Sebastian Ortiz Wilkins’s Cuello, co-written with Moheb Jindran, witnesses a chain reaction that is set off with one man’s impulsive acts of empathy and mercy. There are no heroes painted here, yet the effects of those impulses ripple through the lives of many and for years.
The story, based on true events, runs on three threads. Ricardo’s neat family life; the tense, dangerous life that Xavier lives (and his family is compelled to live); and the collision between them. Xavier (played by Christian Echegoyen) leads a life of crime, which often involves murder. The dead mother (Magda Ochoa) that he refuses to talk about, haunts him; a silent spectre on his horizon, silently witnessing the worst of him. The film makes it clear, this is by no means a good person. But there is complexity here, which will not absolve him, but does make him a fully realized character.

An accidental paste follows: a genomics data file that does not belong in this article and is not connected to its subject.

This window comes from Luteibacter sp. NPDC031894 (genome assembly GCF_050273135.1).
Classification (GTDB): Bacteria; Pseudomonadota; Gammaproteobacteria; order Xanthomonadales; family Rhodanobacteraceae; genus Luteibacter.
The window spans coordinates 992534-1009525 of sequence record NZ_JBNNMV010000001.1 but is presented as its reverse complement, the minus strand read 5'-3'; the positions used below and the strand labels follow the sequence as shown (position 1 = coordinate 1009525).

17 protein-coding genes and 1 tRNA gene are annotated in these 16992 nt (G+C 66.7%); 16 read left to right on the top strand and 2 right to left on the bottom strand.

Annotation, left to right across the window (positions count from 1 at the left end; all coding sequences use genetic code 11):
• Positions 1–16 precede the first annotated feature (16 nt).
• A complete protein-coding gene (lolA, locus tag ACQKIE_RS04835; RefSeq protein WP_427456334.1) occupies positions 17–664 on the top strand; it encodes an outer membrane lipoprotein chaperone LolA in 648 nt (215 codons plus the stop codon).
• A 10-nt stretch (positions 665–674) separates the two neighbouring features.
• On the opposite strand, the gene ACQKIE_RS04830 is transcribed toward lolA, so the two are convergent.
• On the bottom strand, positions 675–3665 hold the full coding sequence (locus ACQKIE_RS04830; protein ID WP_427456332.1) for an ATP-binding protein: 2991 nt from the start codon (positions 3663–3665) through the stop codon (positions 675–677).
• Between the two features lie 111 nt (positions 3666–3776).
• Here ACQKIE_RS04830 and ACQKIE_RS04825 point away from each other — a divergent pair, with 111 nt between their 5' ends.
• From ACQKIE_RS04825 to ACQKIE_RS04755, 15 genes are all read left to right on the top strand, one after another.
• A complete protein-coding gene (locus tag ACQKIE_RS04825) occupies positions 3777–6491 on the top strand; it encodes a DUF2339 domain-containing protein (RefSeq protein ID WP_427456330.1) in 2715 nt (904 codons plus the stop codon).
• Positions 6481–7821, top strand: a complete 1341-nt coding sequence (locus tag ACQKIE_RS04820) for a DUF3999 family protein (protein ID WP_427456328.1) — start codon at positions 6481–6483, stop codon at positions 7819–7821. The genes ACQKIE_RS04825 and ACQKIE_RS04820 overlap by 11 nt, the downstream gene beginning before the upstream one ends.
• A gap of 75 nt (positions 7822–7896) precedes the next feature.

Ricardo (Manny Hernández) and Xavier meet on either sides of a robbery. On route to a funeral, Ricardo is accosted by Xavier and his men. As they relieve him of his valuables and car—life dangerously next on the list—it becomes Xavier’s job to get access to his phone. A picture of Ricardo’s family greets him. With a family of his own, it is perhaps the recognition of this commonality that pushes Xavier to try and limit the damage. But when a gun and a rifle is trained on Ricardo’s neck (bloodthirsty hands on the other ends of them), attempting any amends is walking on particularly thin ice.
Although it runs for a little over 16 minutes, the story and its textured development allow it to feel much bigger. Cuello is not mere portrayal of a morally grey character. The focus instead is on moments of grace, the choices people make in them, and their consequences. Xavier’s choices changed the course of more lives than he could have imagined.
Watch Cuello Short Film Trailer
Cuello: A Slice Of Perilous Life